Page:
Equatorial Guinea Is Said to Ban Oil-Services Company Subsea 7

(Bloomberg) -- Equatorial Guinea has banned oil-services company Subsea 7 SA from operating in the central African nation over local content rules, according to a person familiar with the situation.

TechnipFMC Plc and Schlumberger Ltd. have resolved all issues to do with local content, said the person, requesting anonymity because the information is not public. The OPEC member considered the exclusion of Subsea 7 along with TechnipFMC and Schlumberger because of a failure to meet the requirements, a government official said in September.

Subsea 7, Schlumberger and Technip didn’t immediately reply to emails and calls seeking comment. Oil ministry spokesman, Jacinto Nguema Owono, didn’t immediately respond to an email seeking comment.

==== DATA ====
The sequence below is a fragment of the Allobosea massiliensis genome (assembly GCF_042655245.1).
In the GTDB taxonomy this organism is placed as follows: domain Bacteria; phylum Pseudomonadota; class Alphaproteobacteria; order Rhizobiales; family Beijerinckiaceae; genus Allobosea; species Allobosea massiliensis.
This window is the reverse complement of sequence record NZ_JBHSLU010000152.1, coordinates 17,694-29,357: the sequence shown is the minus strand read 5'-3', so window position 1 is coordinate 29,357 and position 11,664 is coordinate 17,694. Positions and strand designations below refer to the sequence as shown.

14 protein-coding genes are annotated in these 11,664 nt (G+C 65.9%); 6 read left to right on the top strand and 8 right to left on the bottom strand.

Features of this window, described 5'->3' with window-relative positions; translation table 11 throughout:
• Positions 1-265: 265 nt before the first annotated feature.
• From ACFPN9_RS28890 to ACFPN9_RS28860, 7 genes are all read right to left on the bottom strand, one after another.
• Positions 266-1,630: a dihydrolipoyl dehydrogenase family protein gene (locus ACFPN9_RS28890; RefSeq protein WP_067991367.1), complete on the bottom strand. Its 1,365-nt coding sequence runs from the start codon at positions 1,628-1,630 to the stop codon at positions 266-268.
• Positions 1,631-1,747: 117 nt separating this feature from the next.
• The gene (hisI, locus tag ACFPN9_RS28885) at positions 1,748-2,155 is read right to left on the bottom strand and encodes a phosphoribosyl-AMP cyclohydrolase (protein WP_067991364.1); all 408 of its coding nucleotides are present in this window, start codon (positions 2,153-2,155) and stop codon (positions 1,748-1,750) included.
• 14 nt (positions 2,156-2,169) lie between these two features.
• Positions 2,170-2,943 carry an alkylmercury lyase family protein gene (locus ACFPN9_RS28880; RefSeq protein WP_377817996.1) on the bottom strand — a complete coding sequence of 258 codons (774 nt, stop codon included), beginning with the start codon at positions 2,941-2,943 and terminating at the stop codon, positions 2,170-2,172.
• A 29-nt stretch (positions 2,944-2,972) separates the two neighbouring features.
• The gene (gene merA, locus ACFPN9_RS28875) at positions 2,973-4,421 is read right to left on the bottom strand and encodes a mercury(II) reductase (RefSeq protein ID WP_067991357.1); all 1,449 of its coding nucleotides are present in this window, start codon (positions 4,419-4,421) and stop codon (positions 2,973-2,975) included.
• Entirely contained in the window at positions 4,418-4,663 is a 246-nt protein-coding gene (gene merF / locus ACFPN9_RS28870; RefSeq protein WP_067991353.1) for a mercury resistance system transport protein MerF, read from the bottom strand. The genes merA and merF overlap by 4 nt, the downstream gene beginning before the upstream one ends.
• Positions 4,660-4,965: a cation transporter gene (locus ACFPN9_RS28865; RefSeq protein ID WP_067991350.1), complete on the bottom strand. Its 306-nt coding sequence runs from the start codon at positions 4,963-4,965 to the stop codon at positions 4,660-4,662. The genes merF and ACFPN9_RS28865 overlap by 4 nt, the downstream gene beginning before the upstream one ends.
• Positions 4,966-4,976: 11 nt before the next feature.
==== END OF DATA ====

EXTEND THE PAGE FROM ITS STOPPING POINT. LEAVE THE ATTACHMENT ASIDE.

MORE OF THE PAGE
Under Equatorial Guinea’s National Content Regulation of 2014, “all agreements must have local content clauses and provisions for capacity building, with preference given to local companies in the award of service contracts,” according to the ministry of mines and hydrocarbons.

Equatorial Guinea pumped 199,000 barrels a day of oil on average last year, according to data from BP Plc. That’s down from a peak of 380,000 in 2005. The country is keen to boost drilling and plans to offer about 12 blocks, including in deepwater areas, in a licensing round in January.

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